Whiskey punch

Concannon toasts its new Irish whiskey with a good scrap in the Mission and a round of spiked coffee in Livermore

Concannon's latest creation, used in a delicious Irish coffee


APPETITE An Irish whiskey with a Bay Area connection... Livermore, to be exact? It's true. January saw the release of a brand new whiskey, not a common occurrence in Ireland. What better way to initiate this new release than with a Bon Vivants party?

My recent travels through Ireland, particularly exploring whiskey production in County Cork (from pot still beauties like Redbreast to mass production Jameson), amplified my love for the smooth pleasures of Irish whiskey.

Cocktail and event gurus the Bon Vivants (www.facebook.com/thebonvivants), a.k.a. Josh Harris and Scott Baird, throw some of the most memorable parties I've ever been to. The Concannon Fighting Irish party was no exception. Think unmarked Mission warehouse, rousing traditional Irish band, and two boxers pounding it out in a clandestine brawl for multiple rounds. (Yes, there was blood).

Meanwhile, pours of Concannon (www.concannonvineyard.com) — the name means "wisdom without compromise" — flowed neat over hand-chipped ice, in Irish Coffees or punch. Filling up on corned beef sandwiches, we were a happy lot, transported to another time and place: boxing matches of decades ago.

What about the whiskey? It's as smooth and supple as you'd expect an Irish whiskey to be, but not because it's thrice distilled, like a number of popular Irish whiskeys. Concannon is actually twice distilled at Ireland's Cooley Distillery (www.cooleywhiskey.com) by master blender Noel Sweeney, who blends all Cooley whiskeys. I appreciate minimal distillations, since it simply means more of the original flavors are left in the spirit rather than stripped out of it.

Made from locally harvested spring barley and blended with French corn distilled in a column still (again, unusual for Irish whiskey), the whiskey is distilled in copper pot stills, then aged a minimum of four years in Heaven Hill bourbon casks.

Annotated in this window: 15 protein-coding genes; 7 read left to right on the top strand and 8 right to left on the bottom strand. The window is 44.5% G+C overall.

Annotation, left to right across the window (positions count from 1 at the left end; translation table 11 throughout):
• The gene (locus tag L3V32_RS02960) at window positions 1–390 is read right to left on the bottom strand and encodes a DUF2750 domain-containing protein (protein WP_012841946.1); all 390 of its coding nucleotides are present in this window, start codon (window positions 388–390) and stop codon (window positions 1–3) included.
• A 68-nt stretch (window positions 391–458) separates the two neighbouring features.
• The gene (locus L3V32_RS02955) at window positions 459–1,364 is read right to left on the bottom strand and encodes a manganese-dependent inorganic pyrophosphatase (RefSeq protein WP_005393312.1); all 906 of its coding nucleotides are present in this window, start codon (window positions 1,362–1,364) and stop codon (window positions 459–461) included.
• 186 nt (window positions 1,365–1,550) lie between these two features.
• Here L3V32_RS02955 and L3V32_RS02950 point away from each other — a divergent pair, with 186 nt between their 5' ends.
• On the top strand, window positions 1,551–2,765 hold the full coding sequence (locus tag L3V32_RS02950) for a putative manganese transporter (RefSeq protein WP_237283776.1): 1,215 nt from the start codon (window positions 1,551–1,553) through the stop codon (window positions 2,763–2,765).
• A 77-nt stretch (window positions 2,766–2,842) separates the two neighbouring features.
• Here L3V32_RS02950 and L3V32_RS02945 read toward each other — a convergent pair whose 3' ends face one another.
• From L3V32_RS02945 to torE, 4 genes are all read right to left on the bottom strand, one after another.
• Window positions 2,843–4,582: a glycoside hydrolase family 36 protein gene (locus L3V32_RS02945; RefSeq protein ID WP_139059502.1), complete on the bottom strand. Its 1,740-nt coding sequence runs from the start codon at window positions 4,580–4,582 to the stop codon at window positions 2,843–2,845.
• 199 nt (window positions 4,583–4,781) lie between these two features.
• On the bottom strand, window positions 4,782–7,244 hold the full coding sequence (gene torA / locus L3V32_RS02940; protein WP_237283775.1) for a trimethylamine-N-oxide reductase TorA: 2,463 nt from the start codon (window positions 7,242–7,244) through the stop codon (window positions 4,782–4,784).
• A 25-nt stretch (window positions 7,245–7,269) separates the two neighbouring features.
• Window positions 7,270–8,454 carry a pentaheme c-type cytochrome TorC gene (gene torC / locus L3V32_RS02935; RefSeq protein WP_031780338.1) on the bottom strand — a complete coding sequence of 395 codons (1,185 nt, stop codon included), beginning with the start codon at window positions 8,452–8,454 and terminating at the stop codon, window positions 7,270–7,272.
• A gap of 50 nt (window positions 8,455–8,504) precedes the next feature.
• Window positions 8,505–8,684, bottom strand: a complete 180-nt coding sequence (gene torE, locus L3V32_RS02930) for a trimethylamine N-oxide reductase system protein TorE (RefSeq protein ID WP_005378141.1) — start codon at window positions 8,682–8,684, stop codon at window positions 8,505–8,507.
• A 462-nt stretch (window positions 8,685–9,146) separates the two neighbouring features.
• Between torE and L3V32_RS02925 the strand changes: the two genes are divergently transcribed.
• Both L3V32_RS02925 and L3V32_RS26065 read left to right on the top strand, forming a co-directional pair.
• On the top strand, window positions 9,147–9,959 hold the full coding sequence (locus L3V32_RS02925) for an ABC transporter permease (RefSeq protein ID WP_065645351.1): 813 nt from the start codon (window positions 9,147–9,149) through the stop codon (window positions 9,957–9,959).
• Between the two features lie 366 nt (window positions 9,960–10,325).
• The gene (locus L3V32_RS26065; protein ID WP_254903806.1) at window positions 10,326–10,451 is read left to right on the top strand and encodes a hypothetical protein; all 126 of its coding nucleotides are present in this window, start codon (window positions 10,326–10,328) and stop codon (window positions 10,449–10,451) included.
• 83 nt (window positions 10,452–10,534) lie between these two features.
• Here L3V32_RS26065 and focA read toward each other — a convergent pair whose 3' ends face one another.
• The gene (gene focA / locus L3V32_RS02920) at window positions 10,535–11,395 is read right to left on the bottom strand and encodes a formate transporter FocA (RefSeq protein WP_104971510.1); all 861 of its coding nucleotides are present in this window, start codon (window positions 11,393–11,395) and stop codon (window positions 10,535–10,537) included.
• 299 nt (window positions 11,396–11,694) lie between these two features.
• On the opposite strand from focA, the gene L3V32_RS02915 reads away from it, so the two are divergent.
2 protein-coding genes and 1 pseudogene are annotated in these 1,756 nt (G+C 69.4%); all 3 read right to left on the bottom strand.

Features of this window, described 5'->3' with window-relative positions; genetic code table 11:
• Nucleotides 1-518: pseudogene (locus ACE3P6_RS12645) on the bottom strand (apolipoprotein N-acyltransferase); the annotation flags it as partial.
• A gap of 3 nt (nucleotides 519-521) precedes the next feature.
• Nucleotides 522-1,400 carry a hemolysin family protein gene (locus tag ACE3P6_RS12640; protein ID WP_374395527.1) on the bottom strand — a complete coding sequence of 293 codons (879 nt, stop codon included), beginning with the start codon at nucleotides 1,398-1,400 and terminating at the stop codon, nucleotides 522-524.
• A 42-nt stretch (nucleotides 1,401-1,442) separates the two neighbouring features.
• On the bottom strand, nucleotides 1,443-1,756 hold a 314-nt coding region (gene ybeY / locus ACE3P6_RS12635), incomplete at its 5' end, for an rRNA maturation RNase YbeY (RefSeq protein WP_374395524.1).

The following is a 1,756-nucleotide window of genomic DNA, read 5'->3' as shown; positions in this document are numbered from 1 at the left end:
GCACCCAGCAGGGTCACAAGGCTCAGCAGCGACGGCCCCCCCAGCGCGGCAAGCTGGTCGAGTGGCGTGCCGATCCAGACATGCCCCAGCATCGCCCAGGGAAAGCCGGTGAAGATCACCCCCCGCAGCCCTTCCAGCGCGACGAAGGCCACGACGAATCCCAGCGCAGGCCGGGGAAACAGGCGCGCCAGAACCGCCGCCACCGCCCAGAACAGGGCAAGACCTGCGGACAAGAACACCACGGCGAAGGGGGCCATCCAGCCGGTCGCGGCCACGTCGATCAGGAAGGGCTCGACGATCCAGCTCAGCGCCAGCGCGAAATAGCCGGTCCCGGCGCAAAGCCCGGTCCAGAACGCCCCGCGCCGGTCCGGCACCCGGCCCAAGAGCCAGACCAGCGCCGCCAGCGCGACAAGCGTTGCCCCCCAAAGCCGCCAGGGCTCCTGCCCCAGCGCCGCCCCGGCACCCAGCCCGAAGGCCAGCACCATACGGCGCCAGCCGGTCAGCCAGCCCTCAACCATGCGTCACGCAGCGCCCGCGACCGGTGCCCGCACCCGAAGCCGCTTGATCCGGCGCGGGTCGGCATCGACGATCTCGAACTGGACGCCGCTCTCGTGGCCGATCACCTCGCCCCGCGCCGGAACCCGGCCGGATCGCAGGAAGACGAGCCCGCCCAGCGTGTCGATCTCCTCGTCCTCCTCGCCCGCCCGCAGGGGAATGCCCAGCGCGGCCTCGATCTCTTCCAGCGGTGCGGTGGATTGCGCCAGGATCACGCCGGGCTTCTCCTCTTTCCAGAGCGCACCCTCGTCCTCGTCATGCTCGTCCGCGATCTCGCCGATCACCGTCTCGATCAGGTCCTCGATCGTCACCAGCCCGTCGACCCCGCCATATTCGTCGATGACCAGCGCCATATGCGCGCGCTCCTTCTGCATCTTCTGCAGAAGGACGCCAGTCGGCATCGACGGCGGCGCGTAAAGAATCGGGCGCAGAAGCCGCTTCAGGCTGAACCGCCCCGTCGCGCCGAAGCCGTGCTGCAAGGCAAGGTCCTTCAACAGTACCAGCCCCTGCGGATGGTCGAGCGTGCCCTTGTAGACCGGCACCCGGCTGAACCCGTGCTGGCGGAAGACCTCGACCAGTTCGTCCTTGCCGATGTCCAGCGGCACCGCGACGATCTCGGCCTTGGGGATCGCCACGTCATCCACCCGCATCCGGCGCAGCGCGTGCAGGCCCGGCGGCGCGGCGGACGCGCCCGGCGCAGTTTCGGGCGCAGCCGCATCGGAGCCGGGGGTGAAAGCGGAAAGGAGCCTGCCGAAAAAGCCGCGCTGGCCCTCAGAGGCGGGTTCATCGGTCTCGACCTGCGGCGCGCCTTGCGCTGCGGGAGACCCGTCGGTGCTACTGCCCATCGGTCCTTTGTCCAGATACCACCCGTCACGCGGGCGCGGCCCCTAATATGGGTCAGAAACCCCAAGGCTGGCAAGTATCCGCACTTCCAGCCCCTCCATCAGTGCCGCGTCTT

Cooley Distillery is known for pushing Irish whiskey boundaries: it continues that tradition by finishing Concannon whiskey for four months in Concannon Vineyards' Heritage Petite Syrah barrels (the winery's highest tier, award-winning wine). The whiskey is then bottled here in California.

After a rousing release party, I spent the next day in Livermore at Concannon Vineyards as part of a press tour, lingering over Irish breakfast and Irish Coffees, made with Concannnon whiskey, naturally. We were joined by the winery's fourth generation vintner, John Concannon, and Cooley's global brand ambassador, John Cashman.

John Concannon regaled us with stories of the Concannon family's immigration from Ireland to California, the winery's history dating back to the 1800s, and how it survived Prohibition by being one of the only wineries designated to make altar wine... yes, religion kept them alive. The unexpectedly swank but relaxed atmosphere at the winery is well worth visiting, which includes a tasting room, restaurant, and wine bar pouring more than 50 wines by the glass.

Concannon whiskey is an obvious step above other Irish whiskeys in this price range. Smooth and affordable ($24.99 a bottle), caramel and vanilla notes from bourbon barrels hit the nose. To taste, there are apples, gentle spice, and golden raisins with a silky, oak finish. And that Bay Area connection creates an immediate bond. 

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